Boost your bilingualism by learning a language as part of your degree, says a university professor.

Students should learn a second language while studying at university to help broaden horizons and prevent dementia in later life.

That’s what a language expert from Edinburgh University has claimed recently.

Professor Antonella Sorace, from the Bilingualism Matters Centre at the university says learning a language should be a requirement for every degree.

Previous studies have shown that certain types of dementia appear up to five times later in people that can speak a second language, compared to those that only speak one. It’s thought this is because learning a language activates an area of the brain that delays the onset.

‘Languages should be a requirement for any kind of degree,’ says Professor Sorace. ‘Bilingualism opens the mind in a very, very fundamental way. So knowledge of languages can be of benefit, no matter what you do.’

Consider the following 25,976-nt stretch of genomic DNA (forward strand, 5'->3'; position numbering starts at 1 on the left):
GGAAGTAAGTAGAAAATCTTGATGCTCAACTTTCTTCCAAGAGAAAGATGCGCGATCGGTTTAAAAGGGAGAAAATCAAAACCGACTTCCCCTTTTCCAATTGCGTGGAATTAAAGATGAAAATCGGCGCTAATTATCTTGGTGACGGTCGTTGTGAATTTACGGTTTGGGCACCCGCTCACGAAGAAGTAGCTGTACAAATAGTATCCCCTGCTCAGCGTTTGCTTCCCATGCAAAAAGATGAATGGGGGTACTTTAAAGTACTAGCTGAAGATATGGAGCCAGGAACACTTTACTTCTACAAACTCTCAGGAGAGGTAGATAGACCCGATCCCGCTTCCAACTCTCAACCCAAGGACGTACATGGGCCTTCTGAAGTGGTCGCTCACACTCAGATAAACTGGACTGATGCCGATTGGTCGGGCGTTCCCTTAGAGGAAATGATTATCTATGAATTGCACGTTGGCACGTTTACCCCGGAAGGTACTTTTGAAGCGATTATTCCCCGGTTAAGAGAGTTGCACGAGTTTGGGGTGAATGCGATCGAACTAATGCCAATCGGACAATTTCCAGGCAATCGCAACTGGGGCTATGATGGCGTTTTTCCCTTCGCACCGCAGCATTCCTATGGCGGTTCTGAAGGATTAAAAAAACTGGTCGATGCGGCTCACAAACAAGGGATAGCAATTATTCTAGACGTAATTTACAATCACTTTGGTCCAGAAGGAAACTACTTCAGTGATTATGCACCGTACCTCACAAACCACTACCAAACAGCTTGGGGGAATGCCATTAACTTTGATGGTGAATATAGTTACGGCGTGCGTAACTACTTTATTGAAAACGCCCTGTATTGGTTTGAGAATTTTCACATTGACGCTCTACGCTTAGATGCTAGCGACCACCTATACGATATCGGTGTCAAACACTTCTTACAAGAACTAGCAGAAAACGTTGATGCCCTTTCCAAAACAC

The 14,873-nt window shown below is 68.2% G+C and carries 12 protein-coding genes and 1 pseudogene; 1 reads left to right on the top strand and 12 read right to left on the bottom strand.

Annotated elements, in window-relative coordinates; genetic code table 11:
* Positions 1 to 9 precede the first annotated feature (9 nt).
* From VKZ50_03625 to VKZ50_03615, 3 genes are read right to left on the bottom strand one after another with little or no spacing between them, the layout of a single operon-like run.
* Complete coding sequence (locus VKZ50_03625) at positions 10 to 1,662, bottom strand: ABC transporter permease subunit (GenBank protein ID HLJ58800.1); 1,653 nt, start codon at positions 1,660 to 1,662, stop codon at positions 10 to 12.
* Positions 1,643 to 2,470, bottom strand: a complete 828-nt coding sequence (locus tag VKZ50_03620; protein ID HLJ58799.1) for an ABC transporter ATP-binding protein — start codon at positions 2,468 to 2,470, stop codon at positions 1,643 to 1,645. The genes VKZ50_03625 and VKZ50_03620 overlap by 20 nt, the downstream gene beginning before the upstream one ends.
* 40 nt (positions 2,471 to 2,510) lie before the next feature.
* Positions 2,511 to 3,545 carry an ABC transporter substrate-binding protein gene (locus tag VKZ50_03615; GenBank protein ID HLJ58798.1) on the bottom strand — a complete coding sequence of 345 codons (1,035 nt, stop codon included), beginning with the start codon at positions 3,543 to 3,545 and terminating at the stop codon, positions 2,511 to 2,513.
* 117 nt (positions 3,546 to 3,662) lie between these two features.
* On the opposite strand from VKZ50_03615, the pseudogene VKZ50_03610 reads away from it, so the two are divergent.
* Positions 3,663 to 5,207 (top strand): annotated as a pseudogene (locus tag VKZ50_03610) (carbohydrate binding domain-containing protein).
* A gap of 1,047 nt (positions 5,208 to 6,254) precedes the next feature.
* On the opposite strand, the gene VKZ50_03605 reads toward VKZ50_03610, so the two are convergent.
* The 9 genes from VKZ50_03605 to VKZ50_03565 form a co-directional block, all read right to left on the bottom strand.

She was sharing her thoughts during the annual meeting of the American Association for the Advancement of Science. She went on to share her experiences of a study carried out amongst retired people on the Isle of Skye who were learning Gaelic.

‘They didn’t know a word of Gaelic, so we tested them beforehand and after a week of a very intensive course, five hours a day.

‘Sure enough, when we compared them with other active retired people who were doing a course of something else, not just couch potatoes, we found [that] in those who were doing a language course, the brain responds.

‘Even when you are in your 60s or 70s, your brain responds. We found this one-week intensive language course led to an improvement in cognitive function.’

Now’s the time to book that language course…